An eclectic mix of music lovers connected by a common passion for S D Burman’s music made the show go way beyond a regular musical show and become a journey of memories, strewn with golden nuggets of experiences. Homi Mullan, the ace percussionist in the S D Burman group mentioned that when the song ‘O pancchhi pyare..’ was being composed for Bimal Roy’s Bandini, it was Dada Burman’s idea to use to use real wheat and rice in a sieve (supra) to get that perfect sound of grains being cleaned before pounding them in the mortar, pestle. He was so much involved in his compositions, Mullan remembered.
O panchhi pyaare – Bandini (1963)
Says Moti Lalwani, the chief organizer of the show, “The most challenging part was to get the organisers who were music lovers and SDB lovers first and not organisers out there due to commercial reasons. The ‘Humrahi’ group whom I chose is a group formed by four entrepreneurs who are music lovers, and have joined hands to satiate their thirst for good music. Humrahi in turn chose a well known orchestra and singers who are very popular in Maharashtra. They did not bother about expenses and even the compere was a well known name who won the hearts of the audience by his knowledge.”
Compered by Ambrish Mishra, with entire team of Humraahi and the dynamic music arranger Avinash Chandrachud putting their skills together, the melodious journey began with a beautiful song Chand phir nikla by Vibhavari Joshi. She sang many soulful classical solos and duets like Piya bina, piya bina (Abhimaan) Megha chhaye aadhi raat (Sharmilee), Mose chhal kiye jaaye (Guide), Tere mere milan ki ye raina (Abhimaan) Chhod do aanchal zamana kya kahega (Paying Guest) and Hum aapki aankhon mein (Pyaasa).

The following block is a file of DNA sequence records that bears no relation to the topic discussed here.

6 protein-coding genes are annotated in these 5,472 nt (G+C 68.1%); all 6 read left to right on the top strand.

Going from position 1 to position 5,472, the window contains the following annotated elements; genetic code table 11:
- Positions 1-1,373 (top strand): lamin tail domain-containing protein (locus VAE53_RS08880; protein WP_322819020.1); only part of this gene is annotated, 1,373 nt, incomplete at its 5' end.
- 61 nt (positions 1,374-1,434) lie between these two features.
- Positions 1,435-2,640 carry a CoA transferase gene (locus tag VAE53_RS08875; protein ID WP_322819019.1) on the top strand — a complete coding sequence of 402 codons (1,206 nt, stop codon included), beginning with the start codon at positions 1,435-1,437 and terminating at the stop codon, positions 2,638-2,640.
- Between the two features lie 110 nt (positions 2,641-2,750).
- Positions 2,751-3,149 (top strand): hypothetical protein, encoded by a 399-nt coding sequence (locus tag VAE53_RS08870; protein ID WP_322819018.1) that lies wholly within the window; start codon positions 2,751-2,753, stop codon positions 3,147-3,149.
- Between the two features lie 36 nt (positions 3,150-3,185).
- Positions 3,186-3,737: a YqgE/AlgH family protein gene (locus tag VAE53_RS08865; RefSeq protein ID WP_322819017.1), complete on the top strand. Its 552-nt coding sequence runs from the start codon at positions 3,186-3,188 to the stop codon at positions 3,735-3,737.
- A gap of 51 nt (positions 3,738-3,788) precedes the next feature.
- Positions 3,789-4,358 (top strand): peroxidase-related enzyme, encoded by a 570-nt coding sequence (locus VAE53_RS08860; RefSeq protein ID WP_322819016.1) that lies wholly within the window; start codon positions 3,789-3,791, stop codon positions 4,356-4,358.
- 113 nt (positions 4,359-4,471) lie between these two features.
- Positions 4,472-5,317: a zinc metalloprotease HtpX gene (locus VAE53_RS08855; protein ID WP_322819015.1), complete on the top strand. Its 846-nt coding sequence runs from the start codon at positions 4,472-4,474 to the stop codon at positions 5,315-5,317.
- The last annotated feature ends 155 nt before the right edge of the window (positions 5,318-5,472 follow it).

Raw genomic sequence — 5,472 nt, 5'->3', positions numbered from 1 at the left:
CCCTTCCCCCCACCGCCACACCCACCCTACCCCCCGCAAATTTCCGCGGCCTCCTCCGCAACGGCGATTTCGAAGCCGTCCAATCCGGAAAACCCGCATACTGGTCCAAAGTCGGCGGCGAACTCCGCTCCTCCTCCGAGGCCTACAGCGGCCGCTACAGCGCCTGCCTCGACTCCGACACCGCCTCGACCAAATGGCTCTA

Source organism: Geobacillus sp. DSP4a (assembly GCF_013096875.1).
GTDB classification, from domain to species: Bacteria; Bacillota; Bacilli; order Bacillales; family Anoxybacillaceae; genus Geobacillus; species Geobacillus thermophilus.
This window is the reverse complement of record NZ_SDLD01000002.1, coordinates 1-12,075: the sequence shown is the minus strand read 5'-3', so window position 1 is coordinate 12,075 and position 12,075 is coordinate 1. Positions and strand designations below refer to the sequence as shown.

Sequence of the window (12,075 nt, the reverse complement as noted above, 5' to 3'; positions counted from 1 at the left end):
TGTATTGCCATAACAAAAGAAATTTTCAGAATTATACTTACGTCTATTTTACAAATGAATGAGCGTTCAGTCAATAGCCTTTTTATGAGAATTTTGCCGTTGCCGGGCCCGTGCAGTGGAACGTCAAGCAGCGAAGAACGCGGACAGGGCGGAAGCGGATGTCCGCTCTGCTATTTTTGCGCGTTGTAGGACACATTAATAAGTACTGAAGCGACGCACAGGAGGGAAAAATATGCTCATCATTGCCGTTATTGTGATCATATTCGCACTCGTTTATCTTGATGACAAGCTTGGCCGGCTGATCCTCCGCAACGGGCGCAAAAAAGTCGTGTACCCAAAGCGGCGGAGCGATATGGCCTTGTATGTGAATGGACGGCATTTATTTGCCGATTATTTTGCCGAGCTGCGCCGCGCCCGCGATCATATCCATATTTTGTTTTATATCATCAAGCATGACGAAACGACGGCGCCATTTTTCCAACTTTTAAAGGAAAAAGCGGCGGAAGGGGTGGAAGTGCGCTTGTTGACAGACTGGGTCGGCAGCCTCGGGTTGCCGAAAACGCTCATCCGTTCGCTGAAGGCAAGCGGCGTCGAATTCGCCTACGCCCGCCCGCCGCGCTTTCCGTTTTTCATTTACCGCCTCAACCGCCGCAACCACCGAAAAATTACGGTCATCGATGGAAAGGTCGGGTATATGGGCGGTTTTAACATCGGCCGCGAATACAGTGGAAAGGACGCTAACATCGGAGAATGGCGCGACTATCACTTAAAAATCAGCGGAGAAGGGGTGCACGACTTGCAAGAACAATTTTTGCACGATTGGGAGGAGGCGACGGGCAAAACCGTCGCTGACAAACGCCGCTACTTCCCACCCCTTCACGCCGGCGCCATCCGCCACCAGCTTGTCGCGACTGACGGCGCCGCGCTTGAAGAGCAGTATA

Madhura Datar sang some chirpy, youthful solos and duets like Tadbeer se bigdi hui taqdeer banale (Baazi), So jaa nindiya ki bela hai (Nau Do Gyaarah), Kitni akeli kitni tanha si (Talaash), Rangila re (Prem Pujari) and the best one Acchha ji mein hari (Kala Pani) along with Ali Hussain. Avinash Chandrachud introduced a little instrument Pianica to the audience and played a beautiful song Gaata rahe mera dil (Jewel Thief).
“Agar yun kaha jaaye, ki sangeet hi Sachinda ka poora jeevan tha, to galat na hoga. Jaagte, sote, uth-te, baith-te, sair karte hue, yaan football match dekhte hue, unka tan-man kewal sangeet hi mein mast rehta.
Unka sangeet samarpan itna gehra tha, ki sachmuch hum sab ke liye seekhne ki baat thi.” – Lata Mangeshkar on Dada Burman
Creating the Best for the Best
If we list the best songs of the most well-known lyricists of Indian film music, every list is sure to include songs composed by S D Burman. Majrooh Sultanpuri (22 films including Abhimaan, Sujata, Phagun, Jewel Thief, Baat Ek Raat Ki, Nau Do Gyaarah, Paying Guest), Sahir Ludhianvi (18 films including Pyaasa, Taxi Driver, House No. 44, Munimji, Baazi) and Shailendra (Bandini, Meri Surat Teri Aankhen, Guide, Kala Bazar, Insaan Jaag Utha) are among the best films of the most revered lyricists of the Hindi film industry.